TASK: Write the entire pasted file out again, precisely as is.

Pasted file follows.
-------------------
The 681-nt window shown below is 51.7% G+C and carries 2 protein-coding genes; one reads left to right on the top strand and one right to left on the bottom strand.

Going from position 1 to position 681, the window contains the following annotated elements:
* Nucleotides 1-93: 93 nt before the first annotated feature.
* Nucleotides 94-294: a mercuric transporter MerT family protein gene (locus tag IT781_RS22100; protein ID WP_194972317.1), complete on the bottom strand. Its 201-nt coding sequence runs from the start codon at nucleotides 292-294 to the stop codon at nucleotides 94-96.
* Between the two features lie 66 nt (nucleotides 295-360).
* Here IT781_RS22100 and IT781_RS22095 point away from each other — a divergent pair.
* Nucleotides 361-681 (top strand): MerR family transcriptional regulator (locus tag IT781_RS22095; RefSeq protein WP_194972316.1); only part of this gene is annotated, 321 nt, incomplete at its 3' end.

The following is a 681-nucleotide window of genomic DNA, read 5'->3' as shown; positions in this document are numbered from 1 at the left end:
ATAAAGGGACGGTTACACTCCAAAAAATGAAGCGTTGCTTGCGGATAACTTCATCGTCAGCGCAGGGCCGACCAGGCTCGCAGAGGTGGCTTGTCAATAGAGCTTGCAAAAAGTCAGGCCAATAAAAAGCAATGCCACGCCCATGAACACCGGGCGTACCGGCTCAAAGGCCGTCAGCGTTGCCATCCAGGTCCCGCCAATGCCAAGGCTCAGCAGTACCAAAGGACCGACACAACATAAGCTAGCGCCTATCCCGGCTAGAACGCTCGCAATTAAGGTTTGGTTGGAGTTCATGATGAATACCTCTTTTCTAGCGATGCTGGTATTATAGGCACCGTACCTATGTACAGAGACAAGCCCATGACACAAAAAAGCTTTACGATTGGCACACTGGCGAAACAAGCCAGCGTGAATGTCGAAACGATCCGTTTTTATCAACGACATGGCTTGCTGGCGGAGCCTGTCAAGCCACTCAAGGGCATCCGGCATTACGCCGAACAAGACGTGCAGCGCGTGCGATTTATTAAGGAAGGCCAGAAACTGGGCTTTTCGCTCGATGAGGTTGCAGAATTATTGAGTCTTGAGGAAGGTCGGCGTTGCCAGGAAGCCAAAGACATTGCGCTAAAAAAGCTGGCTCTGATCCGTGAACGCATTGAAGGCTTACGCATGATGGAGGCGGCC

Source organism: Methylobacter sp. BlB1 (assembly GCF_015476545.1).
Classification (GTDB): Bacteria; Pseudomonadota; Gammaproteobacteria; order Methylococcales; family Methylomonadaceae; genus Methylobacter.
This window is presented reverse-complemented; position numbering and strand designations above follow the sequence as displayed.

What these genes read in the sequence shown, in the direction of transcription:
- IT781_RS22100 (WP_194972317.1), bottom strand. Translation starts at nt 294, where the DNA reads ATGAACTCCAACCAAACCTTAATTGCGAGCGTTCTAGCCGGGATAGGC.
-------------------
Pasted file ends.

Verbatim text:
The 681-nt window shown below is 51.7% G+C and carries 2 protein-coding genes; one reads left to right on the top strand and one right to left on the bottom strand.

Going from position 1 to position 681, the window contains the following annotated elements:
* Nucleotides 1-93: 93 nt before the first annotated feature.
* Nucleotides 94-294: a mercuric transporter MerT family protein gene (locus tag IT781_RS22100; protein ID WP_194972317.1), complete on the bottom strand. Its 201-nt coding sequence runs from the start codon at nucleotides 292-294 to the stop codon at nucleotides 94-96.
* Between the two features lie 66 nt (nucleotides 295-360).
* Here IT781_RS22100 and IT781_RS22095 point away from each other — a divergent pair.
* Nucleotides 361-681 (top strand): MerR family transcriptional regulator (locus tag IT781_RS22095; RefSeq protein WP_194972316.1); only part of this gene is annotated, 321 nt, incomplete at its 3' end.

The following is a 681-nucleotide window of genomic DNA, read 5'->3' as shown; positions in this document are numbered from 1 at the left end:
ATAAAGGGACGGTTACACTCCAAAAAATGAAGCGTTGCTTGCGGATAACTTCATCGTCAGCGCAGGGCCGACCAGGCTCGCAGAGGTGGCTTGTCAATAGAGCTTGCAAAAAGTCAGGCCAATAAAAAGCAATGCCACGCCCATGAACACCGGGCGTACCGGCTCAAAGGCCGTCAGCGTTGCCATCCAGGTCCCGCCAATGCCAAGGCTCAGCAGTACCAAAGGACCGACACAACATAAGCTAGCGCCTATCCCGGCTAGAACGCTCGCAATTAAGGTTTGGTTGGAGTTCATGATGAATACCTCTTTTCTAGCGATGCTGGTATTATAGGCACCGTACCTATGTACAGAGACAAGCCCATGACACAAAAAAGCTTTACGATTGGCACACTGGCGAAACAAGCCAGCGTGAATGTCGAAACGATCCGTTTTTATCAACGACATGGCTTGCTGGCGGAGCCTGTCAAGCCACTCAAGGGCATCCGGCATTACGCCGAACAAGACGTGCAGCGCGTGCGATTTATTAAGGAAGGCCAGAAACTGGGCTTTTCGCTCGATGAGGTTGCAGAATTATTGAGTCTTGAGGAAGGTCGGCGTTGCCAGGAAGCCAAAGACATTGCGCTAAAAAAGCTGGCTCTGATCCGTGAACGCATTGAAGGCTTACGCATGATGGAGGCGGCC

Source organism: Methylobacter sp. BlB1 (assembly GCF_015476545.1).
Classification (GTDB): Bacteria; Pseudomonadota; Gammaproteobacteria; order Methylococcales; family Methylomonadaceae; genus Methylobacter.
This window is presented reverse-complemented; position numbering and strand designations above follow the sequence as displayed.

What these genes read in the sequence shown, in the direction of transcription:
- IT781_RS22100 (WP_194972317.1), bottom strand. Translation starts at nt 294, where the DNA reads ATGAACTCCAACCAAACCTTAATTGCGAGCGTTCTAGCCGGGATAGGC.